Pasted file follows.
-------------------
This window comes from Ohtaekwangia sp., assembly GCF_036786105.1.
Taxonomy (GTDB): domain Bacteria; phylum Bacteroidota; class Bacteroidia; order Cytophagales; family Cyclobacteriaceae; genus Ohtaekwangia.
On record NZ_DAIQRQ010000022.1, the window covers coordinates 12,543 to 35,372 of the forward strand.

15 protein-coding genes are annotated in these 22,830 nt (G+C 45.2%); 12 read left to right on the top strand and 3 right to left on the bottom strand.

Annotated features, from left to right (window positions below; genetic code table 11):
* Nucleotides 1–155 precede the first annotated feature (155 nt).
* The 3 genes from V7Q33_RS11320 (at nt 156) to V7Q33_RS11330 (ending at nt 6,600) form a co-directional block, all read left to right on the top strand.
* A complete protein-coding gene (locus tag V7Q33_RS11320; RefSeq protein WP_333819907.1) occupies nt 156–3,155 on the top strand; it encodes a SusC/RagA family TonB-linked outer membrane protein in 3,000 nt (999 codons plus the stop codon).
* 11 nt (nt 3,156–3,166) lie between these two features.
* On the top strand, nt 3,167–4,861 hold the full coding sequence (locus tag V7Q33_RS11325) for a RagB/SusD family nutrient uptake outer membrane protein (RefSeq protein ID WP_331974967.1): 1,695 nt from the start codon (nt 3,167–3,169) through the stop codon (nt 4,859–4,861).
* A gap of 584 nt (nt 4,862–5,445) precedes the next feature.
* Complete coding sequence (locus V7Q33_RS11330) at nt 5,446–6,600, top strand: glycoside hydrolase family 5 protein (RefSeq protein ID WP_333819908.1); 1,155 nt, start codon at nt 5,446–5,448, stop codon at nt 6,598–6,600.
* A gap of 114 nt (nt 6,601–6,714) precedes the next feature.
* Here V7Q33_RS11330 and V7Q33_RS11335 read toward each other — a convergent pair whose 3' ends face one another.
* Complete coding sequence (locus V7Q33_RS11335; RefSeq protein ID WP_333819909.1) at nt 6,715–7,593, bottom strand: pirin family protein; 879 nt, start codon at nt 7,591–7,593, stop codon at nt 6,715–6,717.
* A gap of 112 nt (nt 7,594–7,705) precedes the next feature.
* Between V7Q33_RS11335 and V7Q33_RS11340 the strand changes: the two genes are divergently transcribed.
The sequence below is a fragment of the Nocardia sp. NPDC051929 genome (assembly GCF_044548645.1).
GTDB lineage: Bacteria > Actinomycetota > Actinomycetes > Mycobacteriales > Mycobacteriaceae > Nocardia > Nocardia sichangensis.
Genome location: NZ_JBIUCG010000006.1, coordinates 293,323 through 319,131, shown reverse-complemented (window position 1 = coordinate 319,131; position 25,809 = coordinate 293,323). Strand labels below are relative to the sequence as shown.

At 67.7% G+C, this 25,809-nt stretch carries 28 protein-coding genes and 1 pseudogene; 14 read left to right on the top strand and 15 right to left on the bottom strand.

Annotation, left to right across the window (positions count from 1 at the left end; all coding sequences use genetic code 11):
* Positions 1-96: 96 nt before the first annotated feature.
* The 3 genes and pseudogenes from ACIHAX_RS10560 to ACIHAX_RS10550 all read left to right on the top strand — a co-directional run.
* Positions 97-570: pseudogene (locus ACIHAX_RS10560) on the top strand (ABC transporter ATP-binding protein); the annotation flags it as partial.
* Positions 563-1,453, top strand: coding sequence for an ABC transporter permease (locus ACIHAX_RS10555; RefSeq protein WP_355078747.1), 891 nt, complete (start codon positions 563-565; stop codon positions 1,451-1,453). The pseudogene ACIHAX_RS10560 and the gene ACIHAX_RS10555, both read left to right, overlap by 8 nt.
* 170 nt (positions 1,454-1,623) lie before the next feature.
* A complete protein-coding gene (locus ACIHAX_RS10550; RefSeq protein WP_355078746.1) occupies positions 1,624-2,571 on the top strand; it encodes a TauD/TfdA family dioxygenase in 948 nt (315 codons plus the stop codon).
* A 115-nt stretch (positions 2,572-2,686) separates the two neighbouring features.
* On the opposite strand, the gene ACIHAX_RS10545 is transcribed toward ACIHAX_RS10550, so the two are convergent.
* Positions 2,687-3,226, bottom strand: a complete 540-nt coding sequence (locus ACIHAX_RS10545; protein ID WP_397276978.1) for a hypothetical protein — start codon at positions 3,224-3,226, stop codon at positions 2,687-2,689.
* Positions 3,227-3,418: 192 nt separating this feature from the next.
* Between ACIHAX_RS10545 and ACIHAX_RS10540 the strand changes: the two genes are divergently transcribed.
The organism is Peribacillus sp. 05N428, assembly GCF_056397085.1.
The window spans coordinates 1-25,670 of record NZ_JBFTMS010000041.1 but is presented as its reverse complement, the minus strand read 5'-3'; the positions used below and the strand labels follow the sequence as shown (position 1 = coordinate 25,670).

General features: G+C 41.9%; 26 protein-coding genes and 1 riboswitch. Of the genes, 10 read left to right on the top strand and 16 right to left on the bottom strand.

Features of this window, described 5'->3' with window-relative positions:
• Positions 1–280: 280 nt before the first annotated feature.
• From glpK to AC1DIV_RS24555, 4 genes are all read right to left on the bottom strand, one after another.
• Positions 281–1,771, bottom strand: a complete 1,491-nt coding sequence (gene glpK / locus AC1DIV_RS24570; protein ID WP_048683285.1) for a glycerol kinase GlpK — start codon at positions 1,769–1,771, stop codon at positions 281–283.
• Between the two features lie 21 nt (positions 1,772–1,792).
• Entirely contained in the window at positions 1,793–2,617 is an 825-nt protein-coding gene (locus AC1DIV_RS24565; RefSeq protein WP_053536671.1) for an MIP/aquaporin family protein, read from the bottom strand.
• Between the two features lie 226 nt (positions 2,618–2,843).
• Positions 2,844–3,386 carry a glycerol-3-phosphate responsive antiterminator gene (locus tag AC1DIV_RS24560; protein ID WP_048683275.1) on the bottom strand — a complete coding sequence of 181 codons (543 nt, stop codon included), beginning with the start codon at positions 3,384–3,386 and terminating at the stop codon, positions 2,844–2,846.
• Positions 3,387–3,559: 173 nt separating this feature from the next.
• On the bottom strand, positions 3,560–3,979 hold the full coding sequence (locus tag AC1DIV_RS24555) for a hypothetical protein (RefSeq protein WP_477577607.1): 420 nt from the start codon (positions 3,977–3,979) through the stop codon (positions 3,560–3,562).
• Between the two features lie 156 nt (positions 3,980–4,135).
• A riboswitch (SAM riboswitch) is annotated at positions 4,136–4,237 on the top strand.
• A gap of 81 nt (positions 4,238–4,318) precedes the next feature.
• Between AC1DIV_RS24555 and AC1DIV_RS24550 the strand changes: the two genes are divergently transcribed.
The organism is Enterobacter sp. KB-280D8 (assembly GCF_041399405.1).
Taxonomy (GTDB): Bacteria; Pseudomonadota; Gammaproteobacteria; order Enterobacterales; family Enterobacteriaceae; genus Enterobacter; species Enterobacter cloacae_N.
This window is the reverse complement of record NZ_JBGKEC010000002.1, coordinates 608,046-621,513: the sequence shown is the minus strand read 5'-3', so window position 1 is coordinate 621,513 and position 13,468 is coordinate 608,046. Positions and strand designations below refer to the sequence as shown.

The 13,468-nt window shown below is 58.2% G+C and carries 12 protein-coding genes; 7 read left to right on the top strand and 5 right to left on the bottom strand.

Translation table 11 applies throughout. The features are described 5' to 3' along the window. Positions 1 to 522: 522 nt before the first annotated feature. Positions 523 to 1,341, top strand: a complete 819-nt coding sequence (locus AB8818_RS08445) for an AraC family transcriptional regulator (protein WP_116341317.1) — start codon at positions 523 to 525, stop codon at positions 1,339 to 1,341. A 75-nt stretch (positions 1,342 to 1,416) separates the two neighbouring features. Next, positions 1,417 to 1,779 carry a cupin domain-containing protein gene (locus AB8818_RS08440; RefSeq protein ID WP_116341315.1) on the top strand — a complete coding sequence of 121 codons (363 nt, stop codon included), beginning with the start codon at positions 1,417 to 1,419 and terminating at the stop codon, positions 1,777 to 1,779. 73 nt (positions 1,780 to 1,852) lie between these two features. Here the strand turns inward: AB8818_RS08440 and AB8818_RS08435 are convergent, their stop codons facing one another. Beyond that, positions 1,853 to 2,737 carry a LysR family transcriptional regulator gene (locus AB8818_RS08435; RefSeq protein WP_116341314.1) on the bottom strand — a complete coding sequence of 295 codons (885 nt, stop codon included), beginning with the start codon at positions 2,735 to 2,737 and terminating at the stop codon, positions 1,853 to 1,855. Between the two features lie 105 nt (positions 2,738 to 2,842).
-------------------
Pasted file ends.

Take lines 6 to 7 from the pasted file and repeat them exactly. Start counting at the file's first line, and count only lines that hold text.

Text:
* Nucleotides 1–155 precede the first annotated feature (155 nt).
* The 3 genes from V7Q33_RS11320 (at nt 156) to V7Q33_RS11330 (ending at nt 6,600) form a co-directional block, all read left to right on the top strand.